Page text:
Changes to farm use leading to wasp decline

Posted Aug 18, 2015 by Tim Sandle
A new study links the fall in numbers of wasps and bees to changes to the use of land, especially a decline in the number of green spaces. An environmental group has argued for greater diversification.
Enrique Dans
Bees and wasps are in decline worldwide. The potential reasons are several and they may occur in combination, including the indiscriminate use of pesticides, changes to climate and habitat, parasitic infection and mite infection.
A new study, conducted in England, has considered whether changing land use leads to pollinator declines. For this, the study used longer-term historical data relating to changing land applications and insect numbers. The two sets of data were correlated.
For this meta-study, researchers began assembling data from the 1930s and carried on to the present day. Here scientists considered land-cover changes within each locale, and the surrounding landscape at a range of 1, to 10 kilometers. In each area they considered the estimated numbers of bee and wasp communities and species.
The studies found that the history of land provided an explanation for alterations to the numbers of bee and wasp communities. In most cases, land use had altered and this had led to a decline in insect numbers over an 80 year period.
Interestingly, areas close to intensive crop farming expansion produced the biggest declines bee and wasp species. Intensive farming practices include growing high-yield crops, using fertilizers and pesticides. The inference was that agricultural intensification, particularly with fields growing only one type of crop, reduced the greatest numbers of insect pollinators. This is thought to be because bees and wasps will have lower opportunities to forage in flowering crops. In contrast, areas where urban expansion had occurred produced the smaller losses.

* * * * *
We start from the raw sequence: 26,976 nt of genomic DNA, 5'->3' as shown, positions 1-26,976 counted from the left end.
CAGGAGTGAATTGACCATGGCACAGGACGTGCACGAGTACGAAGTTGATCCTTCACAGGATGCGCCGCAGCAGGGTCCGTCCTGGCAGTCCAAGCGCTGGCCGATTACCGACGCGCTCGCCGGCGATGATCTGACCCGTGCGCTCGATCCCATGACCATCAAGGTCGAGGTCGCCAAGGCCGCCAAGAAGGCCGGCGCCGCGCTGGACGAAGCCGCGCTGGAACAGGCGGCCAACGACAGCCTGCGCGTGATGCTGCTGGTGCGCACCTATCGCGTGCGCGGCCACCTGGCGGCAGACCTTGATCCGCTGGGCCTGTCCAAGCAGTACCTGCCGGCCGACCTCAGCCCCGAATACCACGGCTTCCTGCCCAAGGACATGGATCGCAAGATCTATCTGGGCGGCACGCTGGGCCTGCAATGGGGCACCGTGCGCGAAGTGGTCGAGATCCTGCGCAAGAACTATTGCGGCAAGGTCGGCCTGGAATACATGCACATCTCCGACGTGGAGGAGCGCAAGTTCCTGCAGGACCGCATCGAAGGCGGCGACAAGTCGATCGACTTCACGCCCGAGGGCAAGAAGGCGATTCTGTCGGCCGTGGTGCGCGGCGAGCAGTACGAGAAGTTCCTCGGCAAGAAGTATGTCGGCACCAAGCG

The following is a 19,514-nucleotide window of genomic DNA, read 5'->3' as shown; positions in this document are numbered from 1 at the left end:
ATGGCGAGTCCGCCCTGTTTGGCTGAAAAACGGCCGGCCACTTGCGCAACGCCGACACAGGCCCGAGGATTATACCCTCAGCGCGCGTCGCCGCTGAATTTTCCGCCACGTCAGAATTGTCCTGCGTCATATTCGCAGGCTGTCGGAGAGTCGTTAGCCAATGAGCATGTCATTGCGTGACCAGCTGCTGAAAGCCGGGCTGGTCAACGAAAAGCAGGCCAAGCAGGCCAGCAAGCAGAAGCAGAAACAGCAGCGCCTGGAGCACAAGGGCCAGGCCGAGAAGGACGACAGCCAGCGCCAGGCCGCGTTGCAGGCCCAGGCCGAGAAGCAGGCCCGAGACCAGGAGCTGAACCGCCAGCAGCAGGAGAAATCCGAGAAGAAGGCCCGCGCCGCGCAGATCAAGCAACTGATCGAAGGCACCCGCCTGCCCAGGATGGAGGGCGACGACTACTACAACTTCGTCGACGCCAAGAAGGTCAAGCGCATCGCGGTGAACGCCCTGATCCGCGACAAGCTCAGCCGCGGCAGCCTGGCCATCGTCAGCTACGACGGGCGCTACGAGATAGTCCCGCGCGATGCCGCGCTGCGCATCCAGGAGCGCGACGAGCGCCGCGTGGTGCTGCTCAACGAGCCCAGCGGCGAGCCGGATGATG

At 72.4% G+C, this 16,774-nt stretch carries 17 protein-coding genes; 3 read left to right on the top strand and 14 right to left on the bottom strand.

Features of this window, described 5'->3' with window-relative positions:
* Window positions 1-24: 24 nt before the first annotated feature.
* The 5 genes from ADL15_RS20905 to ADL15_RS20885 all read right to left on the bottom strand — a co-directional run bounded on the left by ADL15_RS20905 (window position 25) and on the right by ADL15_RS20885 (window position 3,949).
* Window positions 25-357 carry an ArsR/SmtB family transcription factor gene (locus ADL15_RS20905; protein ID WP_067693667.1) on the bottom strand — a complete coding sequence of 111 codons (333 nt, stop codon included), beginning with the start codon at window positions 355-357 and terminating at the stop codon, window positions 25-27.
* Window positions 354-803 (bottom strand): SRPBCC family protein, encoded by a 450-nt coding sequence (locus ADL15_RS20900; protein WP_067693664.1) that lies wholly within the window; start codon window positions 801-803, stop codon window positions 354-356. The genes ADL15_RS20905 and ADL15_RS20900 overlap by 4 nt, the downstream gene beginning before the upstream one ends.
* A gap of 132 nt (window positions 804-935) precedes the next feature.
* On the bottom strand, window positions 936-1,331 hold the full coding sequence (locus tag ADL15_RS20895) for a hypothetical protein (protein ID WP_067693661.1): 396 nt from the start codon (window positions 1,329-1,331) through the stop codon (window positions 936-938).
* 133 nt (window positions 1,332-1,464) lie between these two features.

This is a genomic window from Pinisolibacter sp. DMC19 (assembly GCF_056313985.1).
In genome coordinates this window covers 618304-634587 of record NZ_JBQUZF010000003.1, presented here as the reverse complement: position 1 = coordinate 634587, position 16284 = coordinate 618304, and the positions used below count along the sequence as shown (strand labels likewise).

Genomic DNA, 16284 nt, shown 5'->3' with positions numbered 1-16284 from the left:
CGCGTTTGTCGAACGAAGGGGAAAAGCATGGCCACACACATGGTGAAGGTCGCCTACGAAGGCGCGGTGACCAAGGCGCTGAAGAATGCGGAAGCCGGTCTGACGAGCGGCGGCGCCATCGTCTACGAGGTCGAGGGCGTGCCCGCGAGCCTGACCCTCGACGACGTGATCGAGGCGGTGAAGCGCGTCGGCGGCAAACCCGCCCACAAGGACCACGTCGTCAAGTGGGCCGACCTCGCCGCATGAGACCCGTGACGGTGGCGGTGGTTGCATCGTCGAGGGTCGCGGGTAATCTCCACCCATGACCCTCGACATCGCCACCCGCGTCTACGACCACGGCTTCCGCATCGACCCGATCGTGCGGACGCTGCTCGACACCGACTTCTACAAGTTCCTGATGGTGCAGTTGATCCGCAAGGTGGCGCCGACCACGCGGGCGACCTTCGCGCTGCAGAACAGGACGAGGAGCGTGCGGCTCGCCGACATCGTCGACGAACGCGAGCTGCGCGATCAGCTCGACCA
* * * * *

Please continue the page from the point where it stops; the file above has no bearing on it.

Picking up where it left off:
The solution, the biological researchers argue, is to create a mixed landscape, such as woodland, heathland and grassland, to offer bees and wasps greater foraging and nesting opportunities.
The issue of promoting bees and wasps is of importance because these insects are the primary pollinators of wild plants and crops. It estimated that over three quarters of the world’s most important crops, like oilseed rape, apples and strawberries, are reliant upon bees and wasps for pollination.
The research has been published in the journal Proceedings of the Royal Society B, in a paper called “The impact of over 80 years of land cover changes on bee and wasp pollinator communities in England.”